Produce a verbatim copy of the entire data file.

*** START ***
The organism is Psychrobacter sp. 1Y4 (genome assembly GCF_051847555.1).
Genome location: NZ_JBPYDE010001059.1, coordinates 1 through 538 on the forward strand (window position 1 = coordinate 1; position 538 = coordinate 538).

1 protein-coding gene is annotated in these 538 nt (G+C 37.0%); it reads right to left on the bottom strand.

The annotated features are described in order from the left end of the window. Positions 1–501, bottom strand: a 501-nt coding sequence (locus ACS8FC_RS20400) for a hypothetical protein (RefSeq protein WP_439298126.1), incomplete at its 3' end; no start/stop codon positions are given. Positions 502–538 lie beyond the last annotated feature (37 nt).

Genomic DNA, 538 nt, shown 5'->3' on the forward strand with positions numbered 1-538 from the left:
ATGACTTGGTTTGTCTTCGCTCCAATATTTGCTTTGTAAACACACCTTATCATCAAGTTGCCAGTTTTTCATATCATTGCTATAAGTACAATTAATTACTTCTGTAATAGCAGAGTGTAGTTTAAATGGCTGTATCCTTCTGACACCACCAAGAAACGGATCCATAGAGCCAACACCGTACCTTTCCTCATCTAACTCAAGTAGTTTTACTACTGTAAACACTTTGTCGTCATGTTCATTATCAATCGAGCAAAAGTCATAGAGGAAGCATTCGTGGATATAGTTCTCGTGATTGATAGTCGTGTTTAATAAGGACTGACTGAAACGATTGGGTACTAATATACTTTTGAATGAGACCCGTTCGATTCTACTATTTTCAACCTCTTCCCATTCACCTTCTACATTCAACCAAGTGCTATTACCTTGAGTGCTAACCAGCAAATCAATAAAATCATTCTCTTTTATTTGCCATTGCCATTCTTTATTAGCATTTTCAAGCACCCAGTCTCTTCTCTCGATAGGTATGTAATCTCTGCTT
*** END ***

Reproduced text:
The organism is Psychrobacter sp. 1Y4 (genome assembly GCF_051847555.1).
Genome location: NZ_JBPYDE010001059.1, coordinates 1 through 538 on the forward strand (window position 1 = coordinate 1; position 538 = coordinate 538).

1 protein-coding gene is annotated in these 538 nt (G+C 37.0%); it reads right to left on the bottom strand.

The annotated features are described in order from the left end of the window. Positions 1–501, bottom strand: a 501-nt coding sequence (locus ACS8FC_RS20400) for a hypothetical protein (RefSeq protein WP_439298126.1), incomplete at its 3' end; no start/stop codon positions are given. Positions 502–538 lie beyond the last annotated feature (37 nt).

Genomic DNA, 538 nt, shown 5'->3' on the forward strand with positions numbered 1-538 from the left:
ATGACTTGGTTTGTCTTCGCTCCAATATTTGCTTTGTAAACACACCTTATCATCAAGTTGCCAGTTTTTCATATCATTGCTATAAGTACAATTAATTACTTCTGTAATAGCAGAGTGTAGTTTAAATGGCTGTATCCTTCTGACACCACCAAGAAACGGATCCATAGAGCCAACACCGTACCTTTCCTCATCTAACTCAAGTAGTTTTACTACTGTAAACACTTTGTCGTCATGTTCATTATCAATCGAGCAAAAGTCATAGAGGAAGCATTCGTGGATATAGTTCTCGTGATTGATAGTCGTGTTTAATAAGGACTGACTGAAACGATTGGGTACTAATATACTTTTGAATGAGACCCGTTCGATTCTACTATTTTCAACCTCTTCCCATTCACCTTCTACATTCAACCAAGTGCTATTACCTTGAGTGCTAACCAGCAAATCAATAAAATCATTCTCTTTTATTTGCCATTGCCATTCTTTATTAGCATTTTCAAGCACCCAGTCTCTTCTCTCGATAGGTATGTAATCTCTGCTT